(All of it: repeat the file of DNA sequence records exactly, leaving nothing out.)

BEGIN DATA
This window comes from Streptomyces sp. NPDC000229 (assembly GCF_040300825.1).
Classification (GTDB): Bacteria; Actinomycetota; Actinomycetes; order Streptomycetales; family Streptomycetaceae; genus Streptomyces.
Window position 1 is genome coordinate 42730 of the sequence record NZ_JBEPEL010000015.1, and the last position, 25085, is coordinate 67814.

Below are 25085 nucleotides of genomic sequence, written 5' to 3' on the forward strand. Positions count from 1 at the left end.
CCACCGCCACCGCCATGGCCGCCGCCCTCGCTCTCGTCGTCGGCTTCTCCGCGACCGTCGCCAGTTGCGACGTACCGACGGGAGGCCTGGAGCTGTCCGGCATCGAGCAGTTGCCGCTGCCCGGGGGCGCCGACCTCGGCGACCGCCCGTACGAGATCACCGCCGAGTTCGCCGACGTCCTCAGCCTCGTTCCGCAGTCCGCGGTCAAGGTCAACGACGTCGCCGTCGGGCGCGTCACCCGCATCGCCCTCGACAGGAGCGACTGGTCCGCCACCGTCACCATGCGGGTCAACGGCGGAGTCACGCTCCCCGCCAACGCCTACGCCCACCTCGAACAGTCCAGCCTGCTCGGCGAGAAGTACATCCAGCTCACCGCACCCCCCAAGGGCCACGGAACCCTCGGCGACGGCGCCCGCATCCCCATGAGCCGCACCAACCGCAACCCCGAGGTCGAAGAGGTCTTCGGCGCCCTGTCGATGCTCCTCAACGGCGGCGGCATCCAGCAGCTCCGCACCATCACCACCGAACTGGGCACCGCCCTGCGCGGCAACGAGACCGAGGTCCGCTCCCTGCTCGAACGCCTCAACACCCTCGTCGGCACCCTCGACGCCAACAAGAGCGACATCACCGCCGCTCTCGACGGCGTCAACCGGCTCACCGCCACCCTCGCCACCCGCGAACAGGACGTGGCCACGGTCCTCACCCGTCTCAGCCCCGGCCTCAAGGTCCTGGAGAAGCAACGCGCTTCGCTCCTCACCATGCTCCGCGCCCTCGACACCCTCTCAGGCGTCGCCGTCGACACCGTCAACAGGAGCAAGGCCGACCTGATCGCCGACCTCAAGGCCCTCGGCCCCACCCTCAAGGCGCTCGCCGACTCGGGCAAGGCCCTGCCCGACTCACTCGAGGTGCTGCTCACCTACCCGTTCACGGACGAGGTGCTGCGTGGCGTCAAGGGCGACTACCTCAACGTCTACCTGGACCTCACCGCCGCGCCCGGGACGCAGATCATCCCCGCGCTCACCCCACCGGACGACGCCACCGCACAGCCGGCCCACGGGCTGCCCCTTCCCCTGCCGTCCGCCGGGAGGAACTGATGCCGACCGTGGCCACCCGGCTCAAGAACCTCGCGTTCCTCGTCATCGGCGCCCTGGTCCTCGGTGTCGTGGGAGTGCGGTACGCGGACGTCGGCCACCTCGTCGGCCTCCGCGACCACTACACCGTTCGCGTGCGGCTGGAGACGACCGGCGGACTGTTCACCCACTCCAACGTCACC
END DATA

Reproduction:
This window comes from Streptomyces sp. NPDC000229 (assembly GCF_040300825.1).
Classification (GTDB): Bacteria; Actinomycetota; Actinomycetes; order Streptomycetales; family Streptomycetaceae; genus Streptomyces.
Window position 1 is genome coordinate 42730 of the sequence record NZ_JBEPEL010000015.1, and the last position, 25085, is coordinate 67814.

Below are 25085 nucleotides of genomic sequence, written 5' to 3' on the forward strand. Positions count from 1 at the left end.
CCACCGCCACCGCCATGGCCGCCGCCCTCGCTCTCGTCGTCGGCTTCTCCGCGACCGTCGCCAGTTGCGACGTACCGACGGGAGGCCTGGAGCTGTCCGGCATCGAGCAGTTGCCGCTGCCCGGGGGCGCCGACCTCGGCGACCGCCCGTACGAGATCACCGCCGAGTTCGCCGACGTCCTCAGCCTCGTTCCGCAGTCCGCGGTCAAGGTCAACGACGTCGCCGTCGGGCGCGTCACCCGCATCGCCCTCGACAGGAGCGACTGGTCCGCCACCGTCACCATGCGGGTCAACGGCGGAGTCACGCTCCCCGCCAACGCCTACGCCCACCTCGAACAGTCCAGCCTGCTCGGCGAGAAGTACATCCAGCTCACCGCACCCCCCAAGGGCCACGGAACCCTCGGCGACGGCGCCCGCATCCCCATGAGCCGCACCAACCGCAACCCCGAGGTCGAAGAGGTCTTCGGCGCCCTGTCGATGCTCCTCAACGGCGGCGGCATCCAGCAGCTCCGCACCATCACCACCGAACTGGGCACCGCCCTGCGCGGCAACGAGACCGAGGTCCGCTCCCTGCTCGAACGCCTCAACACCCTCGTCGGCACCCTCGACGCCAACAAGAGCGACATCACCGCCGCTCTCGACGGCGTCAACCGGCTCACCGCCACCCTCGCCACCCGCGAACAGGACGTGGCCACGGTCCTCACCCGTCTCAGCCCCGGCCTCAAGGTCCTGGAGAAGCAACGCGCTTCGCTCCTCACCATGCTCCGCGCCCTCGACACCCTCTCAGGCGTCGCCGTCGACACCGTCAACAGGAGCAAGGCCGACCTGATCGCCGACCTCAAGGCCCTCGGCCCCACCCTCAAGGCGCTCGCCGACTCGGGCAAGGCCCTGCCCGACTCACTCGAGGTGCTGCTCACCTACCCGTTCACGGACGAGGTGCTGCGTGGCGTCAAGGGCGACTACCTCAACGTCTACCTGGACCTCACCGCCGCGCCCGGGACGCAGATCATCCCCGCGCTCACCCCACCGGACGACGCCACCGCACAGCCGGCCCACGGGCTGCCCCTTCCCCTGCCGTCCGCCGGGAGGAACTGATGCCGACCGTGGCCACCCGGCTCAAGAACCTCGCGTTCCTCGTCATCGGCGCCCTGGTCCTCGGTGTCGTGGGAGTGCGGTACGCGGACGTCGGCCACCTCGTCGGCCTCCGCGACCACTACACCGTTCGCGTGCGGCTGGAGACGACCGGCGGACTGTTCACCCACTCCAACGTCACC